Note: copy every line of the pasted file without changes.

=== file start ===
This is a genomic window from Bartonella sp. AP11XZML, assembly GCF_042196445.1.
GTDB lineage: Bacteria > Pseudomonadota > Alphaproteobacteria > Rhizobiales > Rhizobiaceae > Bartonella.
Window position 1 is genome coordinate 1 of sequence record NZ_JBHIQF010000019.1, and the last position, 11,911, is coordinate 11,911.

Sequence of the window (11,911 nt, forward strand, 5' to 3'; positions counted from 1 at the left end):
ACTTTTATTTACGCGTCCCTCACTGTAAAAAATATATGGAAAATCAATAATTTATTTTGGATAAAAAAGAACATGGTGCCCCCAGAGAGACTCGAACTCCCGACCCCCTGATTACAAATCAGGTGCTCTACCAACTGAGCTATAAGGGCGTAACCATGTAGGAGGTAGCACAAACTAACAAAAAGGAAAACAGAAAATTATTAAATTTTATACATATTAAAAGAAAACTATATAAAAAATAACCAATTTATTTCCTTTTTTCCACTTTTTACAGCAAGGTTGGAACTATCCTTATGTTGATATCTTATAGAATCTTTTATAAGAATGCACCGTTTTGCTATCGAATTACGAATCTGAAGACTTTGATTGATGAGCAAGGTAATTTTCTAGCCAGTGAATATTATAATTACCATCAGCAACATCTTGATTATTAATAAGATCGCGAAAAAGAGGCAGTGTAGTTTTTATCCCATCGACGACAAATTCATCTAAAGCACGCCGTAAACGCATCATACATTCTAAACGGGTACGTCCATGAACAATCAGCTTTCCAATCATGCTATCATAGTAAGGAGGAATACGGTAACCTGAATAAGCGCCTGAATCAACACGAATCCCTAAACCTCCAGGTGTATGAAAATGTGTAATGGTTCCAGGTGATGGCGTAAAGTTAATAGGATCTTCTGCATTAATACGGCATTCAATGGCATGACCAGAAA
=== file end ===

This is a genomic window from Bartonella sp. AP11XZML, assembly GCF_042196445.1.
GTDB lineage: Bacteria > Pseudomonadota > Alphaproteobacteria > Rhizobiales > Rhizobiaceae > Bartonella.
Window position 1 is genome coordinate 1 of sequence record NZ_JBHIQF010000019.1, and the last position, 11,911, is coordinate 11,911.

Sequence of the window (11,911 nt, forward strand, 5' to 3'; positions counted from 1 at the left end):
ACTTTTATTTACGCGTCCCTCACTGTAAAAAATATATGGAAAATCAATAATTTATTTTGGATAAAAAAGAACATGGTGCCCCCAGAGAGACTCGAACTCCCGACCCCCTGATTACAAATCAGGTGCTCTACCAACTGAGCTATAAGGGCGTAACCATGTAGGAGGTAGCACAAACTAACAAAAAGGAAAACAGAAAATTATTAAATTTTATACATATTAAAAGAAAACTATATAAAAAATAACCAATTTATTTCCTTTTTTCCACTTTTTACAGCAAGGTTGGAACTATCCTTATGTTGATATCTTATAGAATCTTTTATAAGAATGCACCGTTTTGCTATCGAATTACGAATCTGAAGACTTTGATTGATGAGCAAGGTAATTTTCTAGCCAGTGAATATTATAATTACCATCAGCAACATCTTGATTATTAATAAGATCGCGAAAAAGAGGCAGTGTAGTTTTTATCCCATCGACGACAAATTCATCTAAAGCACGCCGTAAACGCATCATACATTCTAAACGGGTACGTCCATGAACAATCAGCTTTCCAATCATGCTATCATAGTAAGGAGGAATACGGTAACCTGAATAAGCGCCTGAATCAACACGAATCCCTAAACCTCCAGGTGTATGAAAATGTGTAATGGTTCCAGGTGATGGCGTAAAGTTAATAGGATCTTCTGCATTAATACGGCATTCAATGGCATGACCAGAAA